Auckland's Northern Busway is being hailed in a Transport Agency report as a major growth stimulant for the central business district.
The report by agency consultants says the busway is largely responsible for a 15 per cent increase in those crossing the harbour bridge, which would become substantially more congested without the $300 million facility.
An estimated 43 per cent of the approximately 7500 passengers who crossed the bridge on buses in morning peak periods in 2010 were believed to have been former car commuters, making buses responsible for 33.1 per cent of travel from North Shore to the city.
Labour transport spokesman Phil Twyford, who obtained the report ahead of publication, said it showed the busway had been a remarkable success and would add weight to a campaign for a similar public transport highway from West Auckland.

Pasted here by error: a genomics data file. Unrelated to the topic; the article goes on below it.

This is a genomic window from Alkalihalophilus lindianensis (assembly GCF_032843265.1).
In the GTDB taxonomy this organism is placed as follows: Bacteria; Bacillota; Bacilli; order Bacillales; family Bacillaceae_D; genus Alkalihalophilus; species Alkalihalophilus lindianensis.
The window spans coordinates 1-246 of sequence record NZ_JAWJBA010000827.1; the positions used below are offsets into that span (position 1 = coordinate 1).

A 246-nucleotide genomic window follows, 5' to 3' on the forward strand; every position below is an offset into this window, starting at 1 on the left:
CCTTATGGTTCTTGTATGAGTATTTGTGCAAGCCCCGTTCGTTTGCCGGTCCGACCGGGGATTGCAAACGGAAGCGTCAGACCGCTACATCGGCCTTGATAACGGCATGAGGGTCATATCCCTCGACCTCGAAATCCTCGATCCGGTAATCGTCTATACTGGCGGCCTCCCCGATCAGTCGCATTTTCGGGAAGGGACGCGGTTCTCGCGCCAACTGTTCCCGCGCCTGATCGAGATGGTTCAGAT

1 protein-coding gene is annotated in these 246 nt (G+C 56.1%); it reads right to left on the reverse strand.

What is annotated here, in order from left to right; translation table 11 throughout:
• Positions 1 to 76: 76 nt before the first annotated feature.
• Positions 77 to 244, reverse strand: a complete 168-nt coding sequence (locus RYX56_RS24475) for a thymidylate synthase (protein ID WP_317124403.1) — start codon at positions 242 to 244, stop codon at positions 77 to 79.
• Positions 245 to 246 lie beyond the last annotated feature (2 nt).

"It has prevented total gridlock on the bridge and Northern Motorway," he said yesterday.
Mr Twyford, the MP for Te Atatu, said it showed that the best thing the Transport Agency could do to keep traffic moving along state highways was to invest in pubic transport.
"The success of the Northern Busway is delaying the spending of billions of dollars on the second harbour crossing," he said.
"Likewise the [$2.86 billion tunnelled] City Rail Link and things like the North West Busway are the best and cheapest way to stop Spaghetti Junction clogging to a standstill from the extra traffic that will be delivered by the widening of State Highway 16 and the developments in the northwest and SH20."
He was referring to the $2 billion Waterfront motorway projects and the development of a new town centre north of Westgate.
The Transport Agency said bus patronage from North Shore to central Auckland grew by 81 per cent between 2001 and 2011, well above predictions.